University of Wisconsin
School of Medicine and Public Health

Gregory Gauthier, MD, MS

Associate Professor (CHS)


MADISON, WI 53706-1521

(608) 265-0429


  • The Ohio State University College of Medicine, Columbus, Ohio – MD  
  • University of Wisconsin School of Medicine and Public Health, Madison, WI – Residency in Internal Medicine 
  • University of Wisconsin School of Medicine and Public Health – Clinical and Research Fellowship in Infectious Disease 
  • University of Wisconsin-Madison – MS in Medical Microbiology and Immunology

Professional Activities 

Dr. Greg Gauthier is a faculty member in the Division of Infectious Diseases within the Department of Medicine. As a physician-scientist his goal is to bring the research findings at the bench into the clinic to improve the care and clinical outcomes of patients with invasive fungal infections, and he enjoys teaching undergraduates, medical students, residents, and infectious diseases fellows. Dr. Gauthier is a member of the UW Data Monitoring Committee, UW Institute for Clinical & Translational Research (ICTR), the University of Wisconsin Institutional Biosafety Committee (IBC), and the UW’s Institutional Review Board. Dr. Gauthier serves as a manuscript Reviewer for Wisconsin Medical Journal where he has been honored as an Outstanding Reviewer, and serves as Associate Editor of Fungal Genetics and Biology. He is a member of the Infectious Disease Society of America, the American Society for Microbiology and the Genetics Society of America.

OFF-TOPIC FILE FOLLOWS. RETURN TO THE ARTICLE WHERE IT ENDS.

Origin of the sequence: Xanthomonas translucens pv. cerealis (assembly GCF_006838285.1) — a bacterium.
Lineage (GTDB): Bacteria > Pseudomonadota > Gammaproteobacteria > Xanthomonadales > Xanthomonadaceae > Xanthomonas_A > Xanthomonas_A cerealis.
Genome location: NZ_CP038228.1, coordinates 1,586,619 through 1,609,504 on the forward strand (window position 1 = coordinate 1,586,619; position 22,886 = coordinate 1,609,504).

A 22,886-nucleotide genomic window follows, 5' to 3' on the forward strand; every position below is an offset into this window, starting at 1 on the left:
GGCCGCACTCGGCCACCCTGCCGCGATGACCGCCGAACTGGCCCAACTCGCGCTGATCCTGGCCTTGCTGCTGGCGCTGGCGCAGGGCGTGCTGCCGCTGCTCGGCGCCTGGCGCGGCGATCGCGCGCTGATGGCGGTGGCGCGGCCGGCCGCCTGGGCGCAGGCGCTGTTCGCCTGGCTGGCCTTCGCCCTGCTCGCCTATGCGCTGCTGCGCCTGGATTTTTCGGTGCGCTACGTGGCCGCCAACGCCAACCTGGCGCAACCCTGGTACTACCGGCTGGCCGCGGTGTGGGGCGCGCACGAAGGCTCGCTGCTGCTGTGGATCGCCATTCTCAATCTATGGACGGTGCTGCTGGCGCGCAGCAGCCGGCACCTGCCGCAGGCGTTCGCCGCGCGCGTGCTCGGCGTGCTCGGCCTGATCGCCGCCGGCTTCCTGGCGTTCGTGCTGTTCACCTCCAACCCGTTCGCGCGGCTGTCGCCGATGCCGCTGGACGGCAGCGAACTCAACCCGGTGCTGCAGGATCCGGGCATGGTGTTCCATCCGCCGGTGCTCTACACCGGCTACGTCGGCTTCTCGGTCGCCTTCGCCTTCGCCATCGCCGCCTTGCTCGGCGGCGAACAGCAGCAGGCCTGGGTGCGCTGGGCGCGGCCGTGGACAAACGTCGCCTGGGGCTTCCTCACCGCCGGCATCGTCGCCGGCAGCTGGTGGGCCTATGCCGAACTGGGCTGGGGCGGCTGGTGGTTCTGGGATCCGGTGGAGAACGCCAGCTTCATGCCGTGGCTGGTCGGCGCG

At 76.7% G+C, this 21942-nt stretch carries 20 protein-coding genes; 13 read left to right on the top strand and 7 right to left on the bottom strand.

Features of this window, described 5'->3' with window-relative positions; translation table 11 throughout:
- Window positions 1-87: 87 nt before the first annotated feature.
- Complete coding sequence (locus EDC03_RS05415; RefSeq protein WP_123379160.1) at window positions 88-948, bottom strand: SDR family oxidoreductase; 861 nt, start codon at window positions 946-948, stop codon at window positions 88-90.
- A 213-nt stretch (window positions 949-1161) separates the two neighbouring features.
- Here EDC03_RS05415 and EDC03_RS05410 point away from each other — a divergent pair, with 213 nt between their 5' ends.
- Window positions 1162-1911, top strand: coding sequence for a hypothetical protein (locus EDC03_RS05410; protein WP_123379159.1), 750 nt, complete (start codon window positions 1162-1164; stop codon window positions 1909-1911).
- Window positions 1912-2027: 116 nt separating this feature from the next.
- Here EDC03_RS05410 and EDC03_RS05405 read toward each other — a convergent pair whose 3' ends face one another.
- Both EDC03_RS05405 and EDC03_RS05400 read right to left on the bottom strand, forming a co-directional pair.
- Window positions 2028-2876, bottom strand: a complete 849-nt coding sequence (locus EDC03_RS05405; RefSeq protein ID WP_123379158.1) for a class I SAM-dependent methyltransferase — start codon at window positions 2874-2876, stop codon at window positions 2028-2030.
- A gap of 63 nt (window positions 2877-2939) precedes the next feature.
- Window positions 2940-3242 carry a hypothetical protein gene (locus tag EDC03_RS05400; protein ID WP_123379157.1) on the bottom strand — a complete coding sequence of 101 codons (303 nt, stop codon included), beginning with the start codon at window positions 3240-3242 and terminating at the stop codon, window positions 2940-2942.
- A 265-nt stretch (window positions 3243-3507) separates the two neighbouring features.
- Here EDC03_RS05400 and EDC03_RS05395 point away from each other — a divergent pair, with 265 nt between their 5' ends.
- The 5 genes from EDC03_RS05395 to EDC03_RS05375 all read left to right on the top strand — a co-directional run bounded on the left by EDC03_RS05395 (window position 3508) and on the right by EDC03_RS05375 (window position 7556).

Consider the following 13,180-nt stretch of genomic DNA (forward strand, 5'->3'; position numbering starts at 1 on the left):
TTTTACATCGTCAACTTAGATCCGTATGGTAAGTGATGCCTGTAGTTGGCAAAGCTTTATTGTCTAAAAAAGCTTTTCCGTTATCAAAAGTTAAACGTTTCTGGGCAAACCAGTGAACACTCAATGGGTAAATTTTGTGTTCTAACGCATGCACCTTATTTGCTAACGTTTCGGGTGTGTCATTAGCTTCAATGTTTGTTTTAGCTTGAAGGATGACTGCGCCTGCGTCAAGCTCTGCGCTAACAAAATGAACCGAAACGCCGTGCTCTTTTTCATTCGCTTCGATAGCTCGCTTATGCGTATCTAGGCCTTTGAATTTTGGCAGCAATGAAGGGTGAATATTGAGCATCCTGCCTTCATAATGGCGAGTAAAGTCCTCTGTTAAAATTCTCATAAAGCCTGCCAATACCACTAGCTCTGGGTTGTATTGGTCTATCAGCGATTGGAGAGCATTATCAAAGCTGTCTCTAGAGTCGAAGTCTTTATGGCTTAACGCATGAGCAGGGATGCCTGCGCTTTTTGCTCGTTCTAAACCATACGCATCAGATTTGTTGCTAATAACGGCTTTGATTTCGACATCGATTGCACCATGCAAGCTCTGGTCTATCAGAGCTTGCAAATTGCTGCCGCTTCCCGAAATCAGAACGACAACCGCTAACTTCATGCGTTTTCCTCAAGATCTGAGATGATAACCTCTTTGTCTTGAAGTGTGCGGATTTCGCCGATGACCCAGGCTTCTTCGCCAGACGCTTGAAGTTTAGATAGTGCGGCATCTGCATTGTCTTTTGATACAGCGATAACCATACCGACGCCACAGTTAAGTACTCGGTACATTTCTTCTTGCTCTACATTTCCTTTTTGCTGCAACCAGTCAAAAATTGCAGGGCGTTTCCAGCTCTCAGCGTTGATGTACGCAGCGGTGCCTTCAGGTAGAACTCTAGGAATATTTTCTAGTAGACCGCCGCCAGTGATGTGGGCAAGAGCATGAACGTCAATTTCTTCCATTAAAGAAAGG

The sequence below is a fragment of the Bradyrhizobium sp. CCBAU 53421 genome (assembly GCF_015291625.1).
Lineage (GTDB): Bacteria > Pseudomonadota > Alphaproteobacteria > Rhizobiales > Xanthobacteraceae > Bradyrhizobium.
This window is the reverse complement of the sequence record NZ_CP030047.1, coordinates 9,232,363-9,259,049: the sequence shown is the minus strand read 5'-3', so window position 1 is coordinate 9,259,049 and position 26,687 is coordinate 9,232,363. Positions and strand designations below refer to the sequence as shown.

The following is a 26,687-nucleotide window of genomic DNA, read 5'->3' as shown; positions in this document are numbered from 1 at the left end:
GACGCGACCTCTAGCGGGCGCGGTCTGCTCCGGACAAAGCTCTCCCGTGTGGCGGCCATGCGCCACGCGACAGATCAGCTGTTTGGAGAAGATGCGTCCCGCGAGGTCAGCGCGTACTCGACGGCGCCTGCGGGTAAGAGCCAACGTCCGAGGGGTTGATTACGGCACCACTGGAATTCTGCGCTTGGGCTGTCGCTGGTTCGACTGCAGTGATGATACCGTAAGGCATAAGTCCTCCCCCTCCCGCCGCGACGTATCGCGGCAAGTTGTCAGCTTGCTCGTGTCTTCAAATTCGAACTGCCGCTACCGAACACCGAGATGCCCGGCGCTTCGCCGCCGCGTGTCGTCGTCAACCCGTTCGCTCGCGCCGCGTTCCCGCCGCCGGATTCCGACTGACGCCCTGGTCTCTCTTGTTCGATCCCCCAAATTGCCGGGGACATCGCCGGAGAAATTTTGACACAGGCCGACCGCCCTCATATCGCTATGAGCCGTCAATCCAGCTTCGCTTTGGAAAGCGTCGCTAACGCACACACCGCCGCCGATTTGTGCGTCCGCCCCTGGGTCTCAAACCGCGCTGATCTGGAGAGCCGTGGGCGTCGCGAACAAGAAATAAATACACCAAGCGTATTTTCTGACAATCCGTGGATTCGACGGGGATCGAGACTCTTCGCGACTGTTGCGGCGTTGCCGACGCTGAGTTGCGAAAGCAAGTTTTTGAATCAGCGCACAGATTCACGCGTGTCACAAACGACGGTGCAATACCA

Clinical Specialties 

Dr. Gauthier’s clinical specialties include general infectious disease.  


Dr. Gauthier’s research seeks to understand the pathogenesis of the thermally dimorphic fungi at the molecular level using Blastomyces dermatitidis as a model organism. The goal of Dr. Gauthier's research is to understand the molecular mechanisms that underlie the ability of pathogenic fungi to cause disease in humans. His focus is on deciphering how the thermally dimorphic fungi, such as Blastomyces dermatitidis (the etiologic agent of blastomycosis), undergo the transition between mold and yeast, and acquire iron from the environment.